(CN) — While studying how the climate crisis may affect the Earth’s oceans in years to come, researchers revealed Monday that more than half of our oceans have already been altered by greenhouse gas emissions.
In a study published in the journal Nature Climate Change, scientists found that up to 55% of the Atlantic, Pacific and Indian oceans have temperatures and salt levels that differ wildly from previous data going back to the 1980s.
The researchers determined more of the ocean’s underwater and surface areas will continue to change in the coming decades due to pollution, with up to an estimated 80% of affected ocean areas by 2080. While scientists have previously examined changes to surface temperatures in the oceans, doctoral student and lead author Yona Silvy at Sorbonne University said her colleagues also looked at deeper areas.
“We were interested in whether the levels of temperatures and salt were great enough to overcome natural variability in these deeper areas, that is if they had risen or fallen higher than they ever would during the normal peaks and troughs,” Silvy said in a statement. “This affects global ocean circulation, sea level rise and poses a threat to human societies and ecosystems.”
Due to the difficulties in observing deep areas of the oceans, Silvy and her team created model simulations to help determine the role that human-made pollution has in affecting temperature and salt level. Professor Eric Guilyardi of the University of Reading said it was important to discover how climate change alters deeper waters.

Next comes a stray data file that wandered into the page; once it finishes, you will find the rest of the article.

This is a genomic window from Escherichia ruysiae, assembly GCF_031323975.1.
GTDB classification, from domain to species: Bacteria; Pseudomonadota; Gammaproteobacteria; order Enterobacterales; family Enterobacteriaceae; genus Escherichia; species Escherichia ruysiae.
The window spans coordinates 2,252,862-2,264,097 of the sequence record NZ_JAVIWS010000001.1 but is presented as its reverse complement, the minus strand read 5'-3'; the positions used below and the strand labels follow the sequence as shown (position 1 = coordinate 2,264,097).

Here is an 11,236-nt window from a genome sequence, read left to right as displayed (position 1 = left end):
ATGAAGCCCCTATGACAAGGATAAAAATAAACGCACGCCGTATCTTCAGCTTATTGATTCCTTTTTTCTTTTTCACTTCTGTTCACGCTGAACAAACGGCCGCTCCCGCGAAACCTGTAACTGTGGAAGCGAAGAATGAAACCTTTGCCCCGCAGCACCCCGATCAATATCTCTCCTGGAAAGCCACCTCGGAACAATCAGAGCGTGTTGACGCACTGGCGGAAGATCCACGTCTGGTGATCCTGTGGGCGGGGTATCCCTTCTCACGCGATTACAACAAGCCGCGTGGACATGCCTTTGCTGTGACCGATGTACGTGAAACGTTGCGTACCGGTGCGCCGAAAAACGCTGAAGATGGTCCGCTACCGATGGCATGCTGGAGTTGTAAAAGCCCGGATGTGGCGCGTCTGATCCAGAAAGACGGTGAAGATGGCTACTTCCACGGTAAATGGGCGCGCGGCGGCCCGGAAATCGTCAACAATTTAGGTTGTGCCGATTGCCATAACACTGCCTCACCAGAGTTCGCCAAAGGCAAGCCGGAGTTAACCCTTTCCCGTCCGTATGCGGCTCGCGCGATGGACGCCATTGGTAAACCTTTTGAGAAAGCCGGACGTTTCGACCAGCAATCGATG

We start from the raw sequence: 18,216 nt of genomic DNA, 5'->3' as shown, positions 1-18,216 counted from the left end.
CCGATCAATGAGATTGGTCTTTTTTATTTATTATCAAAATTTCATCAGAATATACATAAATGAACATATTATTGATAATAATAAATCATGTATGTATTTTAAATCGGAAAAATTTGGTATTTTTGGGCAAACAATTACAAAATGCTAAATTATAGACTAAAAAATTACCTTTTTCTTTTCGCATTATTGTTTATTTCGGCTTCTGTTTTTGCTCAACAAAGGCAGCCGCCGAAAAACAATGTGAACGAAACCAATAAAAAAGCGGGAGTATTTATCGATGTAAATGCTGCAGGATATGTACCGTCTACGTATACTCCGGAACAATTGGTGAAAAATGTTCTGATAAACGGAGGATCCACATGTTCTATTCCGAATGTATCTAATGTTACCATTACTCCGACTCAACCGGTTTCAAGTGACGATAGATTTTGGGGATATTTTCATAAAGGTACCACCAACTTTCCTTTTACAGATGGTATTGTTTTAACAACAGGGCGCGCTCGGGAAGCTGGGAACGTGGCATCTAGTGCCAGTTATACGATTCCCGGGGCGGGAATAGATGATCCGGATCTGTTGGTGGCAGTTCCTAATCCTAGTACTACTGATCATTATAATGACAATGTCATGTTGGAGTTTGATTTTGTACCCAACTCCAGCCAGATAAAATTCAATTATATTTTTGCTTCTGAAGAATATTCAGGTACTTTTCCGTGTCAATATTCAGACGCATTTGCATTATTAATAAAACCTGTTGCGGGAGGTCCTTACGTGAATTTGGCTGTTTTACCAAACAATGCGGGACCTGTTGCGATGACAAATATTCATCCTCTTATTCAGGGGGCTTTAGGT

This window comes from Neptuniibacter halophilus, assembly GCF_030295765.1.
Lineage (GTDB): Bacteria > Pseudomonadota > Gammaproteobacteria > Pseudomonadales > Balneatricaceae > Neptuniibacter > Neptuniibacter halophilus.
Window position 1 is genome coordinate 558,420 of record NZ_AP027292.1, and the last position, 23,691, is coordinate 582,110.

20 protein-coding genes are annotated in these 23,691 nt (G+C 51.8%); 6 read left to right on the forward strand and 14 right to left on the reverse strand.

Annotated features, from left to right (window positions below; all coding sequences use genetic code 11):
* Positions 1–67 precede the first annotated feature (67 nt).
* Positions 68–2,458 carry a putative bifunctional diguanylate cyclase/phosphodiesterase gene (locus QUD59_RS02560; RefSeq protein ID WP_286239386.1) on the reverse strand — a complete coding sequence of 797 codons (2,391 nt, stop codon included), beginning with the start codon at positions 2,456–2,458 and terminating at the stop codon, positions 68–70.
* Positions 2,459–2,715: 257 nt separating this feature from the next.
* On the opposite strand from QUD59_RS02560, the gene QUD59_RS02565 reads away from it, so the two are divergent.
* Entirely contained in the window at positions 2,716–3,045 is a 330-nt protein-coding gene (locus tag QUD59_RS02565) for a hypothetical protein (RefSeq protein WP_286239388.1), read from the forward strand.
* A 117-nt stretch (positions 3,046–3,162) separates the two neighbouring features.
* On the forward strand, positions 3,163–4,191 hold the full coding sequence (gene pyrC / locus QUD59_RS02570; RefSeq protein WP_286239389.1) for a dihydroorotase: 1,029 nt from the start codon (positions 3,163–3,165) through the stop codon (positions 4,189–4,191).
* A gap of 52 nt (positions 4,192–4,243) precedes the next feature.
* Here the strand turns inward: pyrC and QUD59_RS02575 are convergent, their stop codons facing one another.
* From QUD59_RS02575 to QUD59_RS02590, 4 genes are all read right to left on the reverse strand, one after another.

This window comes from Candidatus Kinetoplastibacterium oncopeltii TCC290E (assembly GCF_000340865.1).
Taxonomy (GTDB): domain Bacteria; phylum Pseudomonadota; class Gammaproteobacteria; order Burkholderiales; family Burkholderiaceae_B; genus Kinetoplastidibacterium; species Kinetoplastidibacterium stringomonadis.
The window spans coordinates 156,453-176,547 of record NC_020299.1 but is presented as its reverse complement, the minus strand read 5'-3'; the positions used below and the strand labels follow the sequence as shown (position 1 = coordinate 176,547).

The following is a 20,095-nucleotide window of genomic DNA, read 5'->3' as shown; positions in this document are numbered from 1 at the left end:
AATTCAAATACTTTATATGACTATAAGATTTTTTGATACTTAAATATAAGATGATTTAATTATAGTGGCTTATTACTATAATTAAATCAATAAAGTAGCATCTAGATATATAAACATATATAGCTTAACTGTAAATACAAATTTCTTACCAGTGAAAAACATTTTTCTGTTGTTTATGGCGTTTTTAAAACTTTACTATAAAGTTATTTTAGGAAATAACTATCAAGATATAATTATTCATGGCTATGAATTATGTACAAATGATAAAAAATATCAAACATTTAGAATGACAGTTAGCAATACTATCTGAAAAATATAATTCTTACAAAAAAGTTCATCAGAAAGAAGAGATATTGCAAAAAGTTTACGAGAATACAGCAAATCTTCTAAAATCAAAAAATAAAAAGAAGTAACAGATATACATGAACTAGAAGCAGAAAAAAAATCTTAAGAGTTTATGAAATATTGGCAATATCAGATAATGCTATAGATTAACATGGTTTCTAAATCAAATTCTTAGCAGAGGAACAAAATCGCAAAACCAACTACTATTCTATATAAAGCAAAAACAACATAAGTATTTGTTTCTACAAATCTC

“We have been detecting ocean temperatures change at the surface due to climate change for several decades now, but changes in vast areas of the ocean, particularly deeper parts, are much more challenging to detect,” he said.
Using their modeling, the scientists not only found that up to 55% of the oceans were already affected by climate change, they also found more rapid changes in oceans located in the Southern Hemisphere.
Besides the environmental damage these changes can cause, including the loss of certain species of oceanic life, widespread changes in the oceans are likely to cause economic harm to fisheries.
The research team said more research is needed in the Southern Hemisphere in order to accurately gauge how climate change is affecting Earth’s largest bodies of water and understand how that can affect the rest of the world.